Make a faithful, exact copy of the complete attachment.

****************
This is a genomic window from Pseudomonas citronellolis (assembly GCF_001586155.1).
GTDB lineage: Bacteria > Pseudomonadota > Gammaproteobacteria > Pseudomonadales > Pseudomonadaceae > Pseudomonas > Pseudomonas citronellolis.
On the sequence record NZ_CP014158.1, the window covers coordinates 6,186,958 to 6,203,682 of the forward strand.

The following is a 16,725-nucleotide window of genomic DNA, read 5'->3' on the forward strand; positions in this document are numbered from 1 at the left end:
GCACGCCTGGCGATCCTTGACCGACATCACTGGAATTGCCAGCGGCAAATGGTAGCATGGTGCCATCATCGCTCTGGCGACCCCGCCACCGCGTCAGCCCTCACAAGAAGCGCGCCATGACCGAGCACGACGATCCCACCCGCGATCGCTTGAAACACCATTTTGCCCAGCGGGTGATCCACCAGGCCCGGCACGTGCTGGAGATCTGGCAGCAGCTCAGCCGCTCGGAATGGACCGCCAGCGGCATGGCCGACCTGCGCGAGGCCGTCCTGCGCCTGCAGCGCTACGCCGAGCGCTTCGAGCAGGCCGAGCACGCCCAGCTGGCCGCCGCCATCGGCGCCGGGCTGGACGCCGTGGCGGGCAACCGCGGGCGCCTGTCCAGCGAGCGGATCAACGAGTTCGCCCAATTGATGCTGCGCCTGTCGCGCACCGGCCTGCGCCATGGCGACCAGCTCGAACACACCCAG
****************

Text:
This is a genomic window from Pseudomonas citronellolis (assembly GCF_001586155.1).
GTDB lineage: Bacteria > Pseudomonadota > Gammaproteobacteria > Pseudomonadales > Pseudomonadaceae > Pseudomonas > Pseudomonas citronellolis.
On the sequence record NZ_CP014158.1, the window covers coordinates 6,186,958 to 6,203,682 of the forward strand.

The following is a 16,725-nucleotide window of genomic DNA, read 5'->3' on the forward strand; positions in this document are numbered from 1 at the left end:
GCACGCCTGGCGATCCTTGACCGACATCACTGGAATTGCCAGCGGCAAATGGTAGCATGGTGCCATCATCGCTCTGGCGACCCCGCCACCGCGTCAGCCCTCACAAGAAGCGCGCCATGACCGAGCACGACGATCCCACCCGCGATCGCTTGAAACACCATTTTGCCCAGCGGGTGATCCACCAGGCCCGGCACGTGCTGGAGATCTGGCAGCAGCTCAGCCGCTCGGAATGGACCGCCAGCGGCATGGCCGACCTGCGCGAGGCCGTCCTGCGCCTGCAGCGCTACGCCGAGCGCTTCGAGCAGGCCGAGCACGCCCAGCTGGCCGCCGCCATCGGCGCCGGGCTGGACGCCGTGGCGGGCAACCGCGGGCGCCTGTCCAGCGAGCGGATCAACGAGTTCGCCCAATTGATGCTGCGCCTGTCGCGCACCGGCCTGCGCCATGGCGACCAGCTCGAACACACCCAG